Today’s District Daily features stories on the evolution of Stephen Strasburg and the Washington Nationals’ farm system.
Good evening DoD readers, and welcome to today’s District Daily. Get caught up on the latest Nats news and opinions with some great Washington Nationals articles from around the web below.
In today’s Daily, the Washington Post’s Chelsea Janes discusses Nationals starter Stephen Strasburg and how he has evolved since the Nationals selected him with the No.1 pick in the 2009 draft.
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As Janes notes, Strasburg started his career under the shadow of immense hype. Over his six years with the Nationals, the right-hander has dealt with brutally high expectations, injuries, slumps and more than his fair share of criticism. He’s also pitched extremely well for the majority of his time with the team.
In her article, Janes discusses how Strasburg has changed since he got to D.C., both physically and with his mentality in the clubhouse.
Here’s what General Manager Mike Rizzo had to say about Strasburg in Janes’ article:
"“He’s so much more relaxed in his own skin. He enjoys the interactions with his teammates. He’s come a long way,” Nationals General Manager Mike Rizzo said. “He came in with the most unprecedented hype. Crazy hype. He had to battle through that and get through that. And he’s gotten past that and become such a team-friendly guy, a team leader kind of guy.”"
Strasburg is entering the final year of his contract with the Nationals, and many expect him to test free agency next offseason. For the sake of his team and his free agent value next winter, Strasburg has to excel in 2016 — especially with Jordan Zimmermann no longer a fixture in the rotation.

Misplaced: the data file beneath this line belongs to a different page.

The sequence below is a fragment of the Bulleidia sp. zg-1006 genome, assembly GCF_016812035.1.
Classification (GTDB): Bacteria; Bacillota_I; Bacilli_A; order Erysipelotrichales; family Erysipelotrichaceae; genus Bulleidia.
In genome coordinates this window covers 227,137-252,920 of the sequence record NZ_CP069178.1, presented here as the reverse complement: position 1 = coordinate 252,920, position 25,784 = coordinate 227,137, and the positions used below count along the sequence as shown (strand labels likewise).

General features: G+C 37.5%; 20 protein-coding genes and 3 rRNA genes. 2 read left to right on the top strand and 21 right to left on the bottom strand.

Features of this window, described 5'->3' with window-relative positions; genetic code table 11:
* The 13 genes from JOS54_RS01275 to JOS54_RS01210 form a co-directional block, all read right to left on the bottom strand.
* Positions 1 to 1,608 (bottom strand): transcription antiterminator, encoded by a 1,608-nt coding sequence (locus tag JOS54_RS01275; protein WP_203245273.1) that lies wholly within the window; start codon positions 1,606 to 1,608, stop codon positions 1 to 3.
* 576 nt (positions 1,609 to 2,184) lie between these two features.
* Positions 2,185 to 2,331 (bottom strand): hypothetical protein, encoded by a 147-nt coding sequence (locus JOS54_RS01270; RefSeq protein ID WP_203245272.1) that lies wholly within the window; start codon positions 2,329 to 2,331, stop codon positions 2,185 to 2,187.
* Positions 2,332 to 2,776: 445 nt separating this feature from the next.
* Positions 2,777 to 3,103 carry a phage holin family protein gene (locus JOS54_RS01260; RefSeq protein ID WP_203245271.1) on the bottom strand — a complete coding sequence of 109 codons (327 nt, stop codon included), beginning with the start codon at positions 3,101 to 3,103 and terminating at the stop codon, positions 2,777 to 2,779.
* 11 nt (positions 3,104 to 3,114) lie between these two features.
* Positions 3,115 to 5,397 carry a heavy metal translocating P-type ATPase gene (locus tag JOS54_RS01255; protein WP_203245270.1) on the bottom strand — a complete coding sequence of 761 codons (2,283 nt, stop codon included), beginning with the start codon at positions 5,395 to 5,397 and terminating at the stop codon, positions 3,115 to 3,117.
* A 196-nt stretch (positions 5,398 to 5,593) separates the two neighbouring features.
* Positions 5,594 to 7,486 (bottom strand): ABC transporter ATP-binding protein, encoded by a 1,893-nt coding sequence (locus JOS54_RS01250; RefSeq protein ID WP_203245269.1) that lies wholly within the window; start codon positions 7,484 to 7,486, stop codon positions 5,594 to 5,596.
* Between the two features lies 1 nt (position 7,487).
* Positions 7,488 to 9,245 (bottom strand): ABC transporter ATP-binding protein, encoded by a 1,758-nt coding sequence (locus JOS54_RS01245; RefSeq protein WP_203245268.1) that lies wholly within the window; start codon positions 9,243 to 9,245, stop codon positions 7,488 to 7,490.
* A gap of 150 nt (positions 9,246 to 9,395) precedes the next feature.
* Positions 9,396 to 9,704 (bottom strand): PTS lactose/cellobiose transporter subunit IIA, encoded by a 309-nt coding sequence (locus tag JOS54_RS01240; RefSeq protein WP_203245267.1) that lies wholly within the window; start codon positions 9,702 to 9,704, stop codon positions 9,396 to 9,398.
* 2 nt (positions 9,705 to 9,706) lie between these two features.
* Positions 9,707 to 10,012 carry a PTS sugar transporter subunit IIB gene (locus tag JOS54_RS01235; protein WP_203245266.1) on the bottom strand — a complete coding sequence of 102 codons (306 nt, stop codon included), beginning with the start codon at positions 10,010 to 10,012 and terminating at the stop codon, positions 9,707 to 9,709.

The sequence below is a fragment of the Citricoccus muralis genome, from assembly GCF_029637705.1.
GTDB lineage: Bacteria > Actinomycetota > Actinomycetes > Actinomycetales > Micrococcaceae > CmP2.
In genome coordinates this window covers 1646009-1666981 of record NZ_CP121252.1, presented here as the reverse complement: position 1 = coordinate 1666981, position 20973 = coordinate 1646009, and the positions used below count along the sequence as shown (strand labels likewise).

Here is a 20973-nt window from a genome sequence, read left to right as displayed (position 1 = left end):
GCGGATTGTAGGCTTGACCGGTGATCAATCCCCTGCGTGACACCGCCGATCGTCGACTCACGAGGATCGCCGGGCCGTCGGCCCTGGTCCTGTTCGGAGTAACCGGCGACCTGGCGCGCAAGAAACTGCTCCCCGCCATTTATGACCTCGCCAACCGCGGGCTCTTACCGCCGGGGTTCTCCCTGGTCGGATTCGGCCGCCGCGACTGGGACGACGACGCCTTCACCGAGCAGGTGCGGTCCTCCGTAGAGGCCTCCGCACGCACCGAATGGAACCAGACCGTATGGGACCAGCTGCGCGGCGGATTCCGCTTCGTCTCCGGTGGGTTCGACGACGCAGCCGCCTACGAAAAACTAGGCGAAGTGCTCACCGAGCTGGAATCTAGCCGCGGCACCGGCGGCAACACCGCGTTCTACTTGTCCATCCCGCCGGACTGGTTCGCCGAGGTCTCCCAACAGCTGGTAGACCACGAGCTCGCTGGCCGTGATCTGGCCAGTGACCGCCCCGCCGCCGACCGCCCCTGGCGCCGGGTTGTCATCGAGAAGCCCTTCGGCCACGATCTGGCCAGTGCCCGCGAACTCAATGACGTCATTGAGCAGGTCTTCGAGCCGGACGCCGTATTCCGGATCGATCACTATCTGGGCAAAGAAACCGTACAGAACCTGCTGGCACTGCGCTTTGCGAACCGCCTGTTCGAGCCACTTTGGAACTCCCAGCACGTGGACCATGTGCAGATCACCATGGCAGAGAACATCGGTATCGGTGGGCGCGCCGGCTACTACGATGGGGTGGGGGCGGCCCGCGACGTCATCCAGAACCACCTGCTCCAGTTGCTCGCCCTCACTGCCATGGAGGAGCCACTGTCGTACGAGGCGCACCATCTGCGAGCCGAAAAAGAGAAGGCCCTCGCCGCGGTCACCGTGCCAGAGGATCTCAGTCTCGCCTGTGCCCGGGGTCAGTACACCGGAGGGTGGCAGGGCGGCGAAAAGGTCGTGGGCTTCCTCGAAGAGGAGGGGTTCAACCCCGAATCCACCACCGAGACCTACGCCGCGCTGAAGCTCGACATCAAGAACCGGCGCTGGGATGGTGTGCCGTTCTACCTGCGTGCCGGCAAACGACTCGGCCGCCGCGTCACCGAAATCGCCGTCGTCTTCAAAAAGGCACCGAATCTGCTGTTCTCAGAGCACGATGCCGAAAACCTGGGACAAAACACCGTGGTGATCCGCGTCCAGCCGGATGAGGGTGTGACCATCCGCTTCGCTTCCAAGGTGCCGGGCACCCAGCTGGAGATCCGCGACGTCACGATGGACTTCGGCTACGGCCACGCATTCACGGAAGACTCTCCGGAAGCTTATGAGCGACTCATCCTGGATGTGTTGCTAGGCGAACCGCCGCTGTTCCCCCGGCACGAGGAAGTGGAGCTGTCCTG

Also in today’s Daily, MLB.com’s Mike Rosenbaum breaks down the Nationals’ top-30 prospects for 2016.
Be sure to check out both articles below, they’re definitely worth a read. And as always, stay tuned to DoD for all your Washington Nationals needs.
Nationals pitcher Stephen Strasburg has evolved
VIERA, Fla. — Stephen Strasburg will be a free agent after this season, which means he may not be a Washington National much longer. His legacy, whenever it is time to write it, will be nuanced. It will be complicated by expectations and colored by his personality, which has at times been labeled enigmatic, at others reclusive, at others misunderstood.
But the problem with labeling at all is that people evolve. Public opinion is often slow to perceive it and slower to amend long-standing perceptions. Baseball players grow up, too. Read full article here.
Breaking down the Nats’ 2016 Top 30 Prospects
There were plenty of reasons to have high expectations for the Washington Nationals in 2015.
The Nats paced the National League with 96 wins in 2014, and though they came up short against the Giants in the NLDS, it was the second time in three years that the club had clinched a postseason berth. Bryce Harper also came into his own as a superstar that October, setting the stage for what would be monstrous MVP campaign the following year, and the Nationals added a bona fide ace during the offseason in free agent Max Scherzer. Read full article here.